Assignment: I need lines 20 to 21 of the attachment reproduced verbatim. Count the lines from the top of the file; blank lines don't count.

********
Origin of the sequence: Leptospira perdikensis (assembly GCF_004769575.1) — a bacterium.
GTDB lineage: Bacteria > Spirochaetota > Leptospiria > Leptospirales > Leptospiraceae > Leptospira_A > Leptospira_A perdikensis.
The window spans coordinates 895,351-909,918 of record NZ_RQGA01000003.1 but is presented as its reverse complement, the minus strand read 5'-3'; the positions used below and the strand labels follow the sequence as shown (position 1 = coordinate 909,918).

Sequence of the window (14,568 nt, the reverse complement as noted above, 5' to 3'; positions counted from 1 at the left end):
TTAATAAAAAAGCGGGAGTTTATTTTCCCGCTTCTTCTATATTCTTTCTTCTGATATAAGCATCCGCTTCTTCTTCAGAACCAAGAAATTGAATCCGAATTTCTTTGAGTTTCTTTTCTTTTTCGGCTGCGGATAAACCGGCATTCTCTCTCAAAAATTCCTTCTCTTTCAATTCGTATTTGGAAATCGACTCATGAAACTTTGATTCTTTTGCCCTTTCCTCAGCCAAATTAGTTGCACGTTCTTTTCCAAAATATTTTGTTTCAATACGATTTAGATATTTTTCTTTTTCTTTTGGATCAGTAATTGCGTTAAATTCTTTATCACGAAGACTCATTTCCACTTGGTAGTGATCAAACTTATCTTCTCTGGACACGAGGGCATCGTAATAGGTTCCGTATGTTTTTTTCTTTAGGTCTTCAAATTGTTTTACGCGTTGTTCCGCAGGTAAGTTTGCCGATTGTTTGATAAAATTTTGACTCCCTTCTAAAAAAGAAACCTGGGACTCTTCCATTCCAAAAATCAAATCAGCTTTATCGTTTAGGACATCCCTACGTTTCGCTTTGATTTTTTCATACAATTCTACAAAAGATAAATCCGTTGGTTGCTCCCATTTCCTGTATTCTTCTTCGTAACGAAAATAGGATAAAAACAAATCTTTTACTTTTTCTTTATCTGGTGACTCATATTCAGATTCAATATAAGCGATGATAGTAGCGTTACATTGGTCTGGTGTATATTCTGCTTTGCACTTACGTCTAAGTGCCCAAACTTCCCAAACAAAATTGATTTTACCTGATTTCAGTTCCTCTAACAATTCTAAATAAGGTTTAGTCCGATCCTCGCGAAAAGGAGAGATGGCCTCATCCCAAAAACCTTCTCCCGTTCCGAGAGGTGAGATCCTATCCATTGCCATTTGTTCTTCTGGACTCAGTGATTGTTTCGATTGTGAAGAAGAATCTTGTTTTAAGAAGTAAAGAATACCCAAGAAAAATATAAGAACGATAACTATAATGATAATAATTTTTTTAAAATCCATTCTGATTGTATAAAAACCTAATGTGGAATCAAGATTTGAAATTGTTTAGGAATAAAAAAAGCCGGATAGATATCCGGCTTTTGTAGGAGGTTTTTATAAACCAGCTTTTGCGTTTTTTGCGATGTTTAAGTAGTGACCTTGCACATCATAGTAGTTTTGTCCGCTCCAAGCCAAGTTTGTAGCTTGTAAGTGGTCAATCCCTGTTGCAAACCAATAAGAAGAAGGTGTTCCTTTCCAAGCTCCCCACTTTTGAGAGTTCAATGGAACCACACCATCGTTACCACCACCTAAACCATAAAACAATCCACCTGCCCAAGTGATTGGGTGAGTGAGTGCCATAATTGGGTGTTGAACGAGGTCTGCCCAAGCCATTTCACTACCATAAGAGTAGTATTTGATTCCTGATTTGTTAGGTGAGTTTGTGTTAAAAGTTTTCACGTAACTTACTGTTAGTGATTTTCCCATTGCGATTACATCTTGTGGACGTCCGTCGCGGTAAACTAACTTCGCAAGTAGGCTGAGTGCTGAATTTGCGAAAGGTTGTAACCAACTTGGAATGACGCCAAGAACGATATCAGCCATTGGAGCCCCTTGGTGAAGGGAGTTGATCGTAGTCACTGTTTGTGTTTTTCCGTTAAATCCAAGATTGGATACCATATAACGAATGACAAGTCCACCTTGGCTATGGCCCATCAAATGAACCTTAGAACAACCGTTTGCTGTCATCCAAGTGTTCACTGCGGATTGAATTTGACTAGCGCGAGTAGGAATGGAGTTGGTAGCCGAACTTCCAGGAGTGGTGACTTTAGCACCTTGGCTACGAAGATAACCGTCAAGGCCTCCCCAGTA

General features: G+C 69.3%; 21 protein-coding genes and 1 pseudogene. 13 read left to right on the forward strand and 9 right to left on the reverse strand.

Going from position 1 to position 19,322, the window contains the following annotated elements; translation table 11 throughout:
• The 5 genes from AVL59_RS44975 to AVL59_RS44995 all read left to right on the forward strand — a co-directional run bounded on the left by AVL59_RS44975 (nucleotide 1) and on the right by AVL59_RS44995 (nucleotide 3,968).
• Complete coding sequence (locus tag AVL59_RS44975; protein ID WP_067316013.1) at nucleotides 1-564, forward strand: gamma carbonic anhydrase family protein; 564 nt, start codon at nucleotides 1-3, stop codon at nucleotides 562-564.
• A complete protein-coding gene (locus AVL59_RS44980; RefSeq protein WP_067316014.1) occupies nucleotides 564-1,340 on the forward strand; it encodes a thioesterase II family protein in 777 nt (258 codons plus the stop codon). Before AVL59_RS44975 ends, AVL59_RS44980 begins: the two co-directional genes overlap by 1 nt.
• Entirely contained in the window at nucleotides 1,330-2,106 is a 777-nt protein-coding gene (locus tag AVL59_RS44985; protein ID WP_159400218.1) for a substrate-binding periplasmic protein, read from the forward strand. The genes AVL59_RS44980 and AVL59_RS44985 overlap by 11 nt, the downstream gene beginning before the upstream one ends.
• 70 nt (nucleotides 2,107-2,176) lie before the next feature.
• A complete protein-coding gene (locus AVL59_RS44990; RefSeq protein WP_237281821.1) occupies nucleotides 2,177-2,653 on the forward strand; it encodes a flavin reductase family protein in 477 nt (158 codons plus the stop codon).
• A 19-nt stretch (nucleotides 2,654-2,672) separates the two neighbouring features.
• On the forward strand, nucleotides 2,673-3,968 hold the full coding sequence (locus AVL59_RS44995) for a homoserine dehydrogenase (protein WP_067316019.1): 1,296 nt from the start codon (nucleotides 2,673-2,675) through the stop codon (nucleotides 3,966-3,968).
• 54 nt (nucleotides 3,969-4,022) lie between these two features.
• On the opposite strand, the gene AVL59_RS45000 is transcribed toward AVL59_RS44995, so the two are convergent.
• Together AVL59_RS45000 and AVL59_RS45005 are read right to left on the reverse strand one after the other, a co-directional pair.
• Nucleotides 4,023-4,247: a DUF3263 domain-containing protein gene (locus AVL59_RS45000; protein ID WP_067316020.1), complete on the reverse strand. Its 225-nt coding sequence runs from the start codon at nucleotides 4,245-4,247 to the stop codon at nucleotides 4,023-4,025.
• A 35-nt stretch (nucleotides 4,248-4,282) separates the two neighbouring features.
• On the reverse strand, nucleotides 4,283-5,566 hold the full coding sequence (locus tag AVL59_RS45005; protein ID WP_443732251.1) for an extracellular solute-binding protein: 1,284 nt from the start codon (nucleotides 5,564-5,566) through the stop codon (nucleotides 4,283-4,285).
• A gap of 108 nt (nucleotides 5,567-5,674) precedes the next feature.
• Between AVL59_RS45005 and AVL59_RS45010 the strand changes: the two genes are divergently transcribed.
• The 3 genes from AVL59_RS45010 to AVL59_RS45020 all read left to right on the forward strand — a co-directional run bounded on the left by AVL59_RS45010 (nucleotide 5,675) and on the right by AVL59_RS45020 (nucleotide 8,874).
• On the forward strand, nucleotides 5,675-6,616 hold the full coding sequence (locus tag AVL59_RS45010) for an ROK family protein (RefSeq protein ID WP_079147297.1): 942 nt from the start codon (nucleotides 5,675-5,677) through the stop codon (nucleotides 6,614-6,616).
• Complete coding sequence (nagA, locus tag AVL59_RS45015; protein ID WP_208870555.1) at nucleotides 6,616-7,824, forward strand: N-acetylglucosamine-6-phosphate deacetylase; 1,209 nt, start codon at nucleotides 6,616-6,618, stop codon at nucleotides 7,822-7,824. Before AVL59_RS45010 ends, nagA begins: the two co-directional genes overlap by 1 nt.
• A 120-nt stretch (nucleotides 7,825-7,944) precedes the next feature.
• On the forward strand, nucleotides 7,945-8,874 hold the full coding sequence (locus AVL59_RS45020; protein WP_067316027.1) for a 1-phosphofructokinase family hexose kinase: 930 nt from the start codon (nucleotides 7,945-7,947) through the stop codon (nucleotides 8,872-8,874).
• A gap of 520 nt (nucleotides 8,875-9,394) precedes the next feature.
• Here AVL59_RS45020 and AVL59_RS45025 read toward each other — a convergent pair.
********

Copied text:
• A 35-nt stretch (nucleotides 4,248-4,282) separates the two neighbouring features.
• On the reverse strand, nucleotides 4,283-5,566 hold the full coding sequence (locus tag AVL59_RS45005; protein ID WP_443732251.1) for an extracellular solute-binding protein: 1,284 nt from the start codon (nucleotides 5,564-5,566) through the stop codon (nucleotides 4,283-4,285).